Most Avocado Trees cannot tolerate any frost, or at the most temperature down to around 280F. So the best states for growing avocados in the garden are California, Arizona, Texas and Florida. The will also grow well in Hawaii and Puerto Rico. With the Cold Hardy Avocado it is possible to also grow throughout zone 9 and into warmer parts of zone 8, as this plant will withstand 230F and even slightly colder temperatures will not cause serious damage. This means that gardeners in the South as well as coastal areas of North Carolina, Washington and Oregon can grow this variety right in their gardens.
Outdoor Avocados do best in full sun or partial shade and need a well-drained, fairly rich soil. They are drought tolerant when well established, but should be watered regularly when young and during extended droughts.
The soil for outdoor plantings should be well-prepared with organic material and the tree planted in a hole dug two or three times the diameter of the pot. Water well when planting and once a week for the first couple of seasons until the tree is well established. Avocado Trees do best if they do not have grass growing below them, so plant in beds or keep a good area below the tree free of grass. Apply a thick mulch of rotted leaves or compost regularly below the tree.
Many people go to all the trouble of trying to grow an avocado from the seed of a fruit they purchased at the store. These trees will take many years to fruit and will not have fruit of the quality of the one the seed was taken from, so this is really not a good idea and a bit of a waste of time. If you want to grow an Avocado Tree, but live in a colder region, plant your tree in a large container. A half-barrel is ideal, or a pot 24 inches across and 18 inches deep. Clay pots are preferable to plastic as they breathe and stop the soil from becoming too wet and sour.
Make sure there are some holes for drainage. Cover each drainage hole with a small stone and fill the container with a standard tropical-plant soil-mix. Make sure your young avocado plant is well-watered the night before. Plant it in the middle of the new pot and water the whole pot well until water escapes through the drainage holes. Place the pot in a sunny location.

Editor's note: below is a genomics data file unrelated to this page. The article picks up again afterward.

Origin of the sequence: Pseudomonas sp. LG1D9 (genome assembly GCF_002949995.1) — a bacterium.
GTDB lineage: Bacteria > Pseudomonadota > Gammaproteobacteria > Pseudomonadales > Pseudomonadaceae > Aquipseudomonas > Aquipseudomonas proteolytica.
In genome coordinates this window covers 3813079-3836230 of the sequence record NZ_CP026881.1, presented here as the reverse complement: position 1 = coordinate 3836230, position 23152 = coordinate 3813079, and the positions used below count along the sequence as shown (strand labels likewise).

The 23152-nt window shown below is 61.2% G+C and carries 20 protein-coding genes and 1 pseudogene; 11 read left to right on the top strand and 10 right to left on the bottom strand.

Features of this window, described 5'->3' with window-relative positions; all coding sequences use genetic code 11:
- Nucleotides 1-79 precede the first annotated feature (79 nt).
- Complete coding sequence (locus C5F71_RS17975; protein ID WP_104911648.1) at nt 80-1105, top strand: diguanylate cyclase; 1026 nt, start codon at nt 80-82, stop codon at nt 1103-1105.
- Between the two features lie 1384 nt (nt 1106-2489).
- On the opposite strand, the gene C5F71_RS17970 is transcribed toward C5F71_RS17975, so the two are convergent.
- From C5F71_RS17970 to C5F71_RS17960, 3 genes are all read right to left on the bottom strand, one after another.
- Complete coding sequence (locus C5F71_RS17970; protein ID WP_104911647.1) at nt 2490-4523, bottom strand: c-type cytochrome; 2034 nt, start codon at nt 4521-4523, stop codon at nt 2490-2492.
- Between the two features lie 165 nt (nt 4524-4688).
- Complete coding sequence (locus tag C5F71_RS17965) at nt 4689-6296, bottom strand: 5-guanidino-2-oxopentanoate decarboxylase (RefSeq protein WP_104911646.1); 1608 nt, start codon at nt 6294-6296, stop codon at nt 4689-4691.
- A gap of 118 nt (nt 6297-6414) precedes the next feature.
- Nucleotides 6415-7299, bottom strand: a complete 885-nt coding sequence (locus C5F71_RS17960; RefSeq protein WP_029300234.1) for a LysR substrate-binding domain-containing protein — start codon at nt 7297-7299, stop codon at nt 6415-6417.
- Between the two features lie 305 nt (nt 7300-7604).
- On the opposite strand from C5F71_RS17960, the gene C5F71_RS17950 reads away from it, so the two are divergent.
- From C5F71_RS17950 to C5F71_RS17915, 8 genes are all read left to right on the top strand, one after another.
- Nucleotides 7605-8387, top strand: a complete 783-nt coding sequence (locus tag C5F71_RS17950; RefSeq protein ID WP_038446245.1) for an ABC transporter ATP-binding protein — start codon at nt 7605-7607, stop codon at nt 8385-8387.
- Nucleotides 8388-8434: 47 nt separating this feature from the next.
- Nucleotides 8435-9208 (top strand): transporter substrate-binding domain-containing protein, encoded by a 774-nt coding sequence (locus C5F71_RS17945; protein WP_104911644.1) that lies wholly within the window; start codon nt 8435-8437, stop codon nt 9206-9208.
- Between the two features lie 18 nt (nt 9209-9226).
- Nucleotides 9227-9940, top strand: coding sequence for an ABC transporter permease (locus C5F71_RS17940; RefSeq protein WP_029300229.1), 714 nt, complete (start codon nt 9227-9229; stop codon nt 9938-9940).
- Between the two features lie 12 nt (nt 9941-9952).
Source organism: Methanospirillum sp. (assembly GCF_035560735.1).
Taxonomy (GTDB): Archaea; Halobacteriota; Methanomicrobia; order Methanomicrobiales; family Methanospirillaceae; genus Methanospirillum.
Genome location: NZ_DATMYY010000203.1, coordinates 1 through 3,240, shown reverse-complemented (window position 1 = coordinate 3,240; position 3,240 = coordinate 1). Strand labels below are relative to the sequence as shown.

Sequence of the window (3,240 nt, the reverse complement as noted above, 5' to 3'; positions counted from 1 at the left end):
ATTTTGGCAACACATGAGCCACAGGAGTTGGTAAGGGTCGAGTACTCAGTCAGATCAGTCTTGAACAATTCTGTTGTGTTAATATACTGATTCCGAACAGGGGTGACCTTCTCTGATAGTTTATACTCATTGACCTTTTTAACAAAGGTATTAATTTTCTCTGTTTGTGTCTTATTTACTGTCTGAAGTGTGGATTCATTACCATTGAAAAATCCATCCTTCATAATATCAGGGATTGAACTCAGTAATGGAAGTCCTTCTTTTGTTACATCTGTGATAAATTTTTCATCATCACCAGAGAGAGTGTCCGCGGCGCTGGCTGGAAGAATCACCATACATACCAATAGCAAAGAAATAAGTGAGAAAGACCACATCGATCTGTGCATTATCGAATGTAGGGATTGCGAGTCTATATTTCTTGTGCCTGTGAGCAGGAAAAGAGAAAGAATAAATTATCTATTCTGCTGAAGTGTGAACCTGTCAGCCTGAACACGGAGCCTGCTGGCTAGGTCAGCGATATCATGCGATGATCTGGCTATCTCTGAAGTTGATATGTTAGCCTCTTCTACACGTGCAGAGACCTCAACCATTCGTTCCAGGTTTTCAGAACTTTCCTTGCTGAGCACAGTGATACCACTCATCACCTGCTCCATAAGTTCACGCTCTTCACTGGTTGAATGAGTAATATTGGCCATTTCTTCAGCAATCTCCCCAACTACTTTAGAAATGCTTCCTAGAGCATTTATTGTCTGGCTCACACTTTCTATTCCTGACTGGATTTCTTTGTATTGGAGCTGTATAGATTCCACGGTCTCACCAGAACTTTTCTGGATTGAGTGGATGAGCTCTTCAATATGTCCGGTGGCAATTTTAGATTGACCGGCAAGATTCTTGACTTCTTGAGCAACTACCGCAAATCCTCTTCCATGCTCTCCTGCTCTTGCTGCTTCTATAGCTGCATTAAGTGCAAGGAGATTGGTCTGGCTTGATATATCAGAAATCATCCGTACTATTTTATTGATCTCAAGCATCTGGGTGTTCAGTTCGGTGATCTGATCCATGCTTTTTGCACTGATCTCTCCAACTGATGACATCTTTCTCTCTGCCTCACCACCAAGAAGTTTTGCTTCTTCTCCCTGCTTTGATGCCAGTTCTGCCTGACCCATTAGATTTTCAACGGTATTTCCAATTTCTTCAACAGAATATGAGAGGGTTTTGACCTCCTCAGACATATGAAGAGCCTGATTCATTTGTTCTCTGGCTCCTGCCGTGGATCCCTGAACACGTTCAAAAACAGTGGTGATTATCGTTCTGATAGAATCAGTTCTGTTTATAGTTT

The Hass Avocado is the most popular, best-selling tree and is especially useful for home gardeners because the fruits stay mature so long on the tree. This tree was discovered by a mail carrier named Rudolph Hass in 1924. He patented the tree in 1935 and distributed it to nurseries that then propagated it for commercial growers. His original tree lived until 2002. The Cold Hardy Avocado is a variety called ‘Brogden’, raised by Tom W. Brogden in Florida in the 1930s.
An Avocado Tree growing outdoors should be pruned to keep a central stem with side branches. Trim back low branches and any that spread outwards too far, as they may snap in storms. Keep the tree well-watered during drought periods and apply some fertilizer in the winter to keep your tree growing strongly.
Trees in pots should be fed with a balanced liquid fertilizer according to the directions, throughout the year. Allow the soil to become a little dry and then water the pot thoroughly. Never give small amounts of water and always water until the water flows from the drain holes. Keep your tree outside as much as possible, but bring it in once temperatures approach 300F and keep it in a sunny location indoors. Continue to water and fertilize, but be careful to let the soil dry somewhat between each watering. Put your tree outside again once the night temperatures are above 320F and for the first week or so bring the tree inside at night so it can adjust gradually to the lower temperatures.
If you live in a suitable area, an Avocado Tree is a great addition to your garden. With its healthy, delicious fruit available from your tree over such a long period, you may never need to shop for avocados again. This easy-to-grow tree will make an attractive shade tree and pay for itself many times over.